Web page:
"When choosing what beers to bring out events I try and choose 1-2 taproom staples and then at least 1-2 new ales that are being offered at the taproom," says Hayes owner/head brewer Pugs Hayes. "Sometimes we may even do a special cask of one of our staples but we make it different and unique by adding fruit, hops, or even oak chips." Hayes likes to pour himself, giving a personal introduction to the company and a knowledgeable voice about what his beer is all about. Festivals are great, he feels, for showing off popular beers from the previous event. "Beer drinkers may have heard about it but didn't make it to the last one," he reckons. At ABR, that will mean some of their best sellers like O'Ruaidhri's Irish Red, The Dullahan Coffee Porter, Clíodhna the Goddess Apple Ale, Dreadful Red I.R.A., and cask specialties like O'Hanlon's Imperial IPA and Hartfiel's Smoked Export.
Like Hayes, Lift Bridge appreciates the value to brewer to customer interaction. "Getting members of the production team out to larger events like ABR is a great thing because they get to see and hear reactions of their craft first hand," explains co-owner Brad Glynn. A mix of flagship and specialty, will include pulling rare beers from the reserves instead of making them new. "Firkins and randalls are fun," Glynn notes, and the idea of the festival is limited release beers and making a big impression representative of the brand.
At Tin Whiskers, it’s about what’s in production and seasonality. For ABR this year co-founder Jeff Moriarty says that the brewery will focus on their Schottky Pumpkin, made with real pumpkin and spices. "Then we always like to bring at least one thing special, which is usually one of our beers in a firkin with different dry hop or other ingredients added in the firkin. Sometimes we will bring a special batch or bring one of our prototype beers we are working on from our Fourier series, but there won’t be one at ABR this year."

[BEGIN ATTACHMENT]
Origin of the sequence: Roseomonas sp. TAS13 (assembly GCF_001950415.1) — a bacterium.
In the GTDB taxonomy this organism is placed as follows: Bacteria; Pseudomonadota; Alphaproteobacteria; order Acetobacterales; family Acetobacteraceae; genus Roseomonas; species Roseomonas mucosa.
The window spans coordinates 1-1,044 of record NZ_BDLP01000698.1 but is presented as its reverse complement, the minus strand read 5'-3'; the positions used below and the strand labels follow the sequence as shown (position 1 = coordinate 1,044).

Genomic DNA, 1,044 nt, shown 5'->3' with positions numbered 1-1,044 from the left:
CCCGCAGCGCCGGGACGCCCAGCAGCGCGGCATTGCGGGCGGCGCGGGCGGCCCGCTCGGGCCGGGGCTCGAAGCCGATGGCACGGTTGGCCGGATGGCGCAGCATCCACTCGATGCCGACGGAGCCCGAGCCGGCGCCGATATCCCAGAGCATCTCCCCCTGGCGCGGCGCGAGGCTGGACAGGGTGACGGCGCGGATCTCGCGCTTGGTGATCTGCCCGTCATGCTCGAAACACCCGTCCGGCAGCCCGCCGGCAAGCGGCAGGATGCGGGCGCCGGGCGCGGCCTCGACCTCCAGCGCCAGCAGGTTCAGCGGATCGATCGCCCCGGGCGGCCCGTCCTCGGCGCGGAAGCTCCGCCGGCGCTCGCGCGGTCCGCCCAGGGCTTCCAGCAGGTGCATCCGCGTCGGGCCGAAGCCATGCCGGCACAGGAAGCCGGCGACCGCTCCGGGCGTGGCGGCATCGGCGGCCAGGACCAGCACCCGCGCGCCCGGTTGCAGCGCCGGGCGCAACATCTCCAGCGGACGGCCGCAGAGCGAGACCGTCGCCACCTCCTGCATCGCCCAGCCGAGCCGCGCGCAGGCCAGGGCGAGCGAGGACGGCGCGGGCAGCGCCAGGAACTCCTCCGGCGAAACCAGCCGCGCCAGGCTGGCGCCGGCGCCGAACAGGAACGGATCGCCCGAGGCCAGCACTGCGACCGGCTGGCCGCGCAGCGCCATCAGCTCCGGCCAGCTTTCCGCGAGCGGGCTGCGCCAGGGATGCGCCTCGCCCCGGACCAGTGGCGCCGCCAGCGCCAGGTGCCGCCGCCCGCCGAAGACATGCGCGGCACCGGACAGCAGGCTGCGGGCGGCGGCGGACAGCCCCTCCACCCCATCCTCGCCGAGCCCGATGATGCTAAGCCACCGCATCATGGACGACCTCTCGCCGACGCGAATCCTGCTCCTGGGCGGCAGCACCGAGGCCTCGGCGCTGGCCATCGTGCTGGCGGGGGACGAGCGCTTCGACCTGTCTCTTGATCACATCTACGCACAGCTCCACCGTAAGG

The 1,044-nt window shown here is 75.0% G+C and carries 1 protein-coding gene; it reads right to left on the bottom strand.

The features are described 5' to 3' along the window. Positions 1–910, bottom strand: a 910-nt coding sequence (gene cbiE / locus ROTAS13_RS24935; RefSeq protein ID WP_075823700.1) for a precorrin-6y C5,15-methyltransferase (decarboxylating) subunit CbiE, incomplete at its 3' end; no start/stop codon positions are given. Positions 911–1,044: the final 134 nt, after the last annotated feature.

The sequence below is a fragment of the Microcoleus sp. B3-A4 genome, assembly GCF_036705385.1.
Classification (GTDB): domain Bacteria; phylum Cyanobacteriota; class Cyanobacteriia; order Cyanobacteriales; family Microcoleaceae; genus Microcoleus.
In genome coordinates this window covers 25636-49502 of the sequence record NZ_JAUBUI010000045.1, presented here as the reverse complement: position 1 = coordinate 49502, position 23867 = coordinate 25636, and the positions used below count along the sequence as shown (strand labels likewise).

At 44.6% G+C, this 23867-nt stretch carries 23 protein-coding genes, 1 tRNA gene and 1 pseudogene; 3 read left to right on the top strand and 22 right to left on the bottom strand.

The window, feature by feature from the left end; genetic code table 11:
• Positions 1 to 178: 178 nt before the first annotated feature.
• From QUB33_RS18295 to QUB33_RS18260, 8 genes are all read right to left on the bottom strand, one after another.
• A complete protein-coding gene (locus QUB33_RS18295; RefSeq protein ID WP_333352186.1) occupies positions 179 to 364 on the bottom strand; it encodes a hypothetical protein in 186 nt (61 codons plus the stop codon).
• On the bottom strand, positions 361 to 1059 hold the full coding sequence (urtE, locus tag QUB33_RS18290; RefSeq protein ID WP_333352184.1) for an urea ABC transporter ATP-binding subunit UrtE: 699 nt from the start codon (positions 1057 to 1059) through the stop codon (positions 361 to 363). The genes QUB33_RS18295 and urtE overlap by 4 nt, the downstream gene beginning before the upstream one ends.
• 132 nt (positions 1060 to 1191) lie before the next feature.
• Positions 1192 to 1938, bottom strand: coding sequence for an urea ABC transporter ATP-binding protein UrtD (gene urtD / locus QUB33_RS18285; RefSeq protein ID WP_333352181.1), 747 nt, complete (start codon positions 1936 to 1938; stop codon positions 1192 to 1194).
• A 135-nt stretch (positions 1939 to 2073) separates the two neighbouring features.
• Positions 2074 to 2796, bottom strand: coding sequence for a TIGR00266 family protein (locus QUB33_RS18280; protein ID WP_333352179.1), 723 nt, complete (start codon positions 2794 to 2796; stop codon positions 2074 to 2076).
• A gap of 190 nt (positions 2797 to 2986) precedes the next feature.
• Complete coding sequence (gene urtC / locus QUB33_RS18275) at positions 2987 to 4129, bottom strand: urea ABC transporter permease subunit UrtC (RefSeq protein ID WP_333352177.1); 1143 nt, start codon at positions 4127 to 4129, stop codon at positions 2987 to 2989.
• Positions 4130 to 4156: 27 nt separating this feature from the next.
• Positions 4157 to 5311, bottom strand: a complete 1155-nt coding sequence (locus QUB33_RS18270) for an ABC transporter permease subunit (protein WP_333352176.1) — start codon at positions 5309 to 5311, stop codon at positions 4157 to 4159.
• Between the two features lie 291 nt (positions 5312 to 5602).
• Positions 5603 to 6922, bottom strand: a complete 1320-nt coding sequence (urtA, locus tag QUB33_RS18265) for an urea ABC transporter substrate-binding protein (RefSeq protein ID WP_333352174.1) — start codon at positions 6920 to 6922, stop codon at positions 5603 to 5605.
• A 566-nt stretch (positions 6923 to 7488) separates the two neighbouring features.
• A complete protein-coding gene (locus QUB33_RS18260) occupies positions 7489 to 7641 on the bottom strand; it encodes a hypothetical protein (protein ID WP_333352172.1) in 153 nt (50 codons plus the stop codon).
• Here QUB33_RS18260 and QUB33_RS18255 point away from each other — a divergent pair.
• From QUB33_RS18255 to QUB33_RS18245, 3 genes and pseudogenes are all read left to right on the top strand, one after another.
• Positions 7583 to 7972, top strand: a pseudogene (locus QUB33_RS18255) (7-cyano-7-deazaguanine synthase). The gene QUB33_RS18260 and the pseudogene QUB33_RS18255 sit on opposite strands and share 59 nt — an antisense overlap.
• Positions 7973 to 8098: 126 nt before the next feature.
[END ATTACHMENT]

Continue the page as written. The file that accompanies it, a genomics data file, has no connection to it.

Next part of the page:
It’s a different experience with newer breweries than old, and festivals are a chance to introduce themselves. "Being new to the industry the owners, myself, Kaye, Pete, and Dee DeLange along with head brewer Tom Schufman, have attended pretty much all of the festivals," says Tom DeLange of Waconia. "Not only are we proud of the beer we make, but we are also fans of other breweries and sampling their beer." Waconia Brewing Company will bring an IPA, pale ale, brown ale, and a soon-to-be-released Oktoberfest. With so many to choose from, the brewery chooses to focus on getting people into their brewery later. "We want people to come seek out our taproom exclusives," he says.
Besides the insider aspect of picking the beers and who will rep them in a face-to-face with hundreds or thousands of fans, beer festivals are a gathering of like-minds. This is a chance for beer lovers, those with a sample cup in hand or those who make the brew, to try new things and celebrate craft. "The biggest thing we like to do at these festivals," DeLange says, "is to try all the cool specialty beers and seeing the creativity. We couldn't narrow it down to one beer."
-by Loren Green